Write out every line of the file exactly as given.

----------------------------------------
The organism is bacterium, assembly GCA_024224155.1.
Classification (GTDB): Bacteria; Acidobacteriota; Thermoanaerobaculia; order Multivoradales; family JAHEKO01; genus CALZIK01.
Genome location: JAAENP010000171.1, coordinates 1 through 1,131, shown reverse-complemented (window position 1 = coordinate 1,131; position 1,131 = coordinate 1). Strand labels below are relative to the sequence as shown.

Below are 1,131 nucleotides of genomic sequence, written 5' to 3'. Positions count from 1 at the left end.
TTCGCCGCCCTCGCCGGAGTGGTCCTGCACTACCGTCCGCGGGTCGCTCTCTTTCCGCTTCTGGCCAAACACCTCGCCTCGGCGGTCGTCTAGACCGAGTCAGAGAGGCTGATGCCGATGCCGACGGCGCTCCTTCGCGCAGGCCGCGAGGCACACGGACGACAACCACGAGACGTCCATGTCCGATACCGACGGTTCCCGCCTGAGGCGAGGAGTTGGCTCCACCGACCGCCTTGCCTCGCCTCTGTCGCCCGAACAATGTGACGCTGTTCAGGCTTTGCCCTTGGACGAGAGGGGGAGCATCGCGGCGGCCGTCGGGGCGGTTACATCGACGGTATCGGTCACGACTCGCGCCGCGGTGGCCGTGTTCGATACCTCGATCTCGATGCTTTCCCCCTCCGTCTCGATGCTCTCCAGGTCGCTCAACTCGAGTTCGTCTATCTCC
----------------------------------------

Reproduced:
The organism is bacterium, assembly GCA_024224155.1.
Classification (GTDB): Bacteria; Acidobacteriota; Thermoanaerobaculia; order Multivoradales; family JAHEKO01; genus CALZIK01.
Genome location: JAAENP010000171.1, coordinates 1 through 1,131, shown reverse-complemented (window position 1 = coordinate 1,131; position 1,131 = coordinate 1). Strand labels below are relative to the sequence as shown.

Below are 1,131 nucleotides of genomic sequence, written 5' to 3'. Positions count from 1 at the left end.
TTCGCCGCCCTCGCCGGAGTGGTCCTGCACTACCGTCCGCGGGTCGCTCTCTTTCCGCTTCTGGCCAAACACCTCGCCTCGGCGGTCGTCTAGACCGAGTCAGAGAGGCTGATGCCGATGCCGACGGCGCTCCTTCGCGCAGGCCGCGAGGCACACGGACGACAACCACGAGACGTCCATGTCCGATACCGACGGTTCCCGCCTGAGGCGAGGAGTTGGCTCCACCGACCGCCTTGCCTCGCCTCTGTCGCCCGAACAATGTGACGCTGTTCAGGCTTTGCCCTTGGACGAGAGGGGGAGCATCGCGGCGGCCGTCGGGGCGGTTACATCGACGGTATCGGTCACGACTCGCGCCGCGGTGGCCGTGTTCGATACCTCGATCTCGATGCTTTCCCCCTCCGTCTCGATGCTCTCCAGGTCGCTCAACTCGAGTTCGTCTATCTCC